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William Mathew Hodgkins 1839-1898
Sketch for Gold Escort on the Rock and Pillar, Otago
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Sketch for Gold Escort on the Rock and Pillar, Otago 1864
watercolour on paper

signed lower right
inscribed with title and dated 1864 in the artist's hand lower left

Image Size: 405 x 620mm (15.9 x 24.4in)
Stock Number: 90797

Price category over $50,000

The Rock and Pillar Range of high hills is located in the Maniatoto, an area of inland Otago, and persistent and highly unusual cloud formations associated with this range are found only in one or two places in the world. Called the 'Taieri Pet' by locals, these clouds are formed by high north-westerly winds forced upward over the range.

In the 1860s, the gold rush meant that NZ's South Island had most of the European population and wealth, and one of the most notable claims was Gabriel's Gully, close to Lawrence. Named after Gabriel Read, an Australian prospector who had hunted gold in both California and Victoria, Australia, found gold in a creek bed at Gabriel's Gully on 20 May 1861, and by Christmas, 14,000 prospectors were on these fields. The region's population swelled by nearly 400 per cent between 1861 and 1864, The number of miners reached its maximum of 18,000 in February 1864.

The 1861 discovery of gold in Gabriel's Gully prompted a gold rush and saw many Australian gold-diggers heading for the port of Dunedin. Among these was the Cobb & Co coach proprietor Charles Cole, who had been running a service from Smythe's Creek in Ballarat, and on 4 October 1861 landed in Dunedin with one 'Concord' coach, 5 wagons, a buggy and 54 horses.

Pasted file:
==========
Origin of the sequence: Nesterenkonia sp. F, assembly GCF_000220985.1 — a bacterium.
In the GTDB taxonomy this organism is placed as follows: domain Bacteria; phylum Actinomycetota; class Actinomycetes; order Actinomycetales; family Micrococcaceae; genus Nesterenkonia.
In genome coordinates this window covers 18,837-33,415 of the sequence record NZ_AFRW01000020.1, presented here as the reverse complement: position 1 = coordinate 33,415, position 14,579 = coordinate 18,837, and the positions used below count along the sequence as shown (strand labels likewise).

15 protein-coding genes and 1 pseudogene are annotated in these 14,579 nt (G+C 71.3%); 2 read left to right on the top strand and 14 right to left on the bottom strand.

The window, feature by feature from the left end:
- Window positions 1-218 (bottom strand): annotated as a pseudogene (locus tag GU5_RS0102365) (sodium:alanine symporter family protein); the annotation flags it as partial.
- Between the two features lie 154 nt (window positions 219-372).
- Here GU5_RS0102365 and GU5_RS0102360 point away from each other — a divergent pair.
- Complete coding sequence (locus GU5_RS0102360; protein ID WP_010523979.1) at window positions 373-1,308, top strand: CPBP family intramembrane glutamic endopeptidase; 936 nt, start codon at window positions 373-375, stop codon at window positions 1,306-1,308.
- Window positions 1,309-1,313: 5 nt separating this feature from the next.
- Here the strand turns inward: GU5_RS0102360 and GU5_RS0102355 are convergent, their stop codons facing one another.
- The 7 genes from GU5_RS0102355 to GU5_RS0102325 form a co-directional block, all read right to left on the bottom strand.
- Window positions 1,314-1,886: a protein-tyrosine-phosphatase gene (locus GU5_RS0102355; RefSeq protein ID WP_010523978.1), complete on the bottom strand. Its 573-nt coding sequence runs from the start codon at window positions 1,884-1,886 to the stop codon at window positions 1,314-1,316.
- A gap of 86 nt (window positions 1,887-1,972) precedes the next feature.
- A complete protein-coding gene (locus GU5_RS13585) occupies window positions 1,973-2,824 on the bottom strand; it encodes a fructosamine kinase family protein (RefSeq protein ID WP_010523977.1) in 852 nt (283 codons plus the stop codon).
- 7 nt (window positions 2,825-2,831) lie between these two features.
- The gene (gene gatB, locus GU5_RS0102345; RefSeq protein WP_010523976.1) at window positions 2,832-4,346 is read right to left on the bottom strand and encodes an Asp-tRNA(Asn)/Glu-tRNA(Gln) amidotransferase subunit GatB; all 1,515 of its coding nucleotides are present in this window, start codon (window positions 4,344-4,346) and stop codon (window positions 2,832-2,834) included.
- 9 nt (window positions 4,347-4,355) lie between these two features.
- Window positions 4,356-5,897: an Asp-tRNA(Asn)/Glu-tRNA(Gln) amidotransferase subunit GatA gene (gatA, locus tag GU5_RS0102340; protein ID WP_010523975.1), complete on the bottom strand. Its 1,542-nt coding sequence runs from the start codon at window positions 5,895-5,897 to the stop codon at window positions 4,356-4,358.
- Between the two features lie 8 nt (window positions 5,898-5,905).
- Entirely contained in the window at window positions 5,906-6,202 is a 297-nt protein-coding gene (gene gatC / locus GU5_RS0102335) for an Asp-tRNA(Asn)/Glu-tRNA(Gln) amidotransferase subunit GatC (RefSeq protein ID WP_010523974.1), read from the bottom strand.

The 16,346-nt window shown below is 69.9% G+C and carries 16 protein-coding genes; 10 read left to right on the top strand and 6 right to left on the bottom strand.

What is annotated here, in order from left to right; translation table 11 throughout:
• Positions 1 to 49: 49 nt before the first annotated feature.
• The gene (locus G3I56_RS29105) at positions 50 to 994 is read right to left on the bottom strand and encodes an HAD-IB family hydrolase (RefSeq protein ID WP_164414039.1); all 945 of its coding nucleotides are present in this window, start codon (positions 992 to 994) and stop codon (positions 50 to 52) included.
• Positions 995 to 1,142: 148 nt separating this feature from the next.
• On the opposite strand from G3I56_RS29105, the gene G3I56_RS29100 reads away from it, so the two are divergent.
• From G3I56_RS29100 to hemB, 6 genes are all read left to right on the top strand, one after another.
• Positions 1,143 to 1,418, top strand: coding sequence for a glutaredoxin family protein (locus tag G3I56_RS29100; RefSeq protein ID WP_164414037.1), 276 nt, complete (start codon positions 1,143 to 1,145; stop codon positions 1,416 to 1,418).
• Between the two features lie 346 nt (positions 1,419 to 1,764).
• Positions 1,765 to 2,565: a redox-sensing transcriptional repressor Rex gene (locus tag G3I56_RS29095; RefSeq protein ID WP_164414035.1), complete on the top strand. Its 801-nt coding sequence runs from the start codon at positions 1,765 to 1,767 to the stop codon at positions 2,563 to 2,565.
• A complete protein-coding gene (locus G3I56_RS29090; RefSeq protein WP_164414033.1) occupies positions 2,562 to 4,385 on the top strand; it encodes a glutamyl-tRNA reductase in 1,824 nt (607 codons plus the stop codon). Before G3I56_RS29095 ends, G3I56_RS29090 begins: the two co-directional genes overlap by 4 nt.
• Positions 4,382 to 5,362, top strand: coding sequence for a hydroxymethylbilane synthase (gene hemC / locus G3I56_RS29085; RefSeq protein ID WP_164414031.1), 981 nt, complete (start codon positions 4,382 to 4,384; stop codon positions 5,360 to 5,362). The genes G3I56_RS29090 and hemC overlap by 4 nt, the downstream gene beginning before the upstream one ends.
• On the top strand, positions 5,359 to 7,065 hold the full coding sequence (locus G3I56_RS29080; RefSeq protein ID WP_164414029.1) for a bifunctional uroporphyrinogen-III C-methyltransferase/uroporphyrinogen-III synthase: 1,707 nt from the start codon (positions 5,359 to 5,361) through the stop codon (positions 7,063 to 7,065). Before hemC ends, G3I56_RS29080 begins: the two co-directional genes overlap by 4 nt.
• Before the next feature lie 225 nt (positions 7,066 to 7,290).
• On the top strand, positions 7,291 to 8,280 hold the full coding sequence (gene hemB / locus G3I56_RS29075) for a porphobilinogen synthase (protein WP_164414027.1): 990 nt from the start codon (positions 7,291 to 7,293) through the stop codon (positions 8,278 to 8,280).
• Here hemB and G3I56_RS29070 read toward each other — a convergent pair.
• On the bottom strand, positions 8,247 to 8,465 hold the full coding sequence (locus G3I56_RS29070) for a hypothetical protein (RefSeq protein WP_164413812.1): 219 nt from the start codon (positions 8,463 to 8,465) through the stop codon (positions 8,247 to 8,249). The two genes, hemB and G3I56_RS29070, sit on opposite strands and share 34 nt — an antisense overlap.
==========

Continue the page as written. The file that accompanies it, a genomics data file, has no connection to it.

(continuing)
One week after landing, his first "Cobb & Co Telegraph Line of Coaches" left the Provincial Hotel, Dunedin for the Police Commissioner's Camp at Gabriel's Gully. Changing stations for the horses had already been arranged at the Reliance Hotel, Otokia atTokomairiro, Round Hill and Waitahuna.

In February 1862, the Hoyts came to New Zealand landing their coach and horses at Bluff. and they moved to Dunedin when they found there was no direct route to reach the gold diggings from Bluff. They linked up in partnership with Cole, trading as Cole, Hoyt & Co.

The first Cobb and Co, coach left the Provincial hotel in Stafford St. 1862, bound for the Dunstan Goldfields. The Mounted Gold Escort was a group of armed and mounted men formed to get the gold safely to Dunedin.

From July 12th 1861—March 7th 1862 about 1.5 million Pounds worth of gold arrived and was safely locked up.

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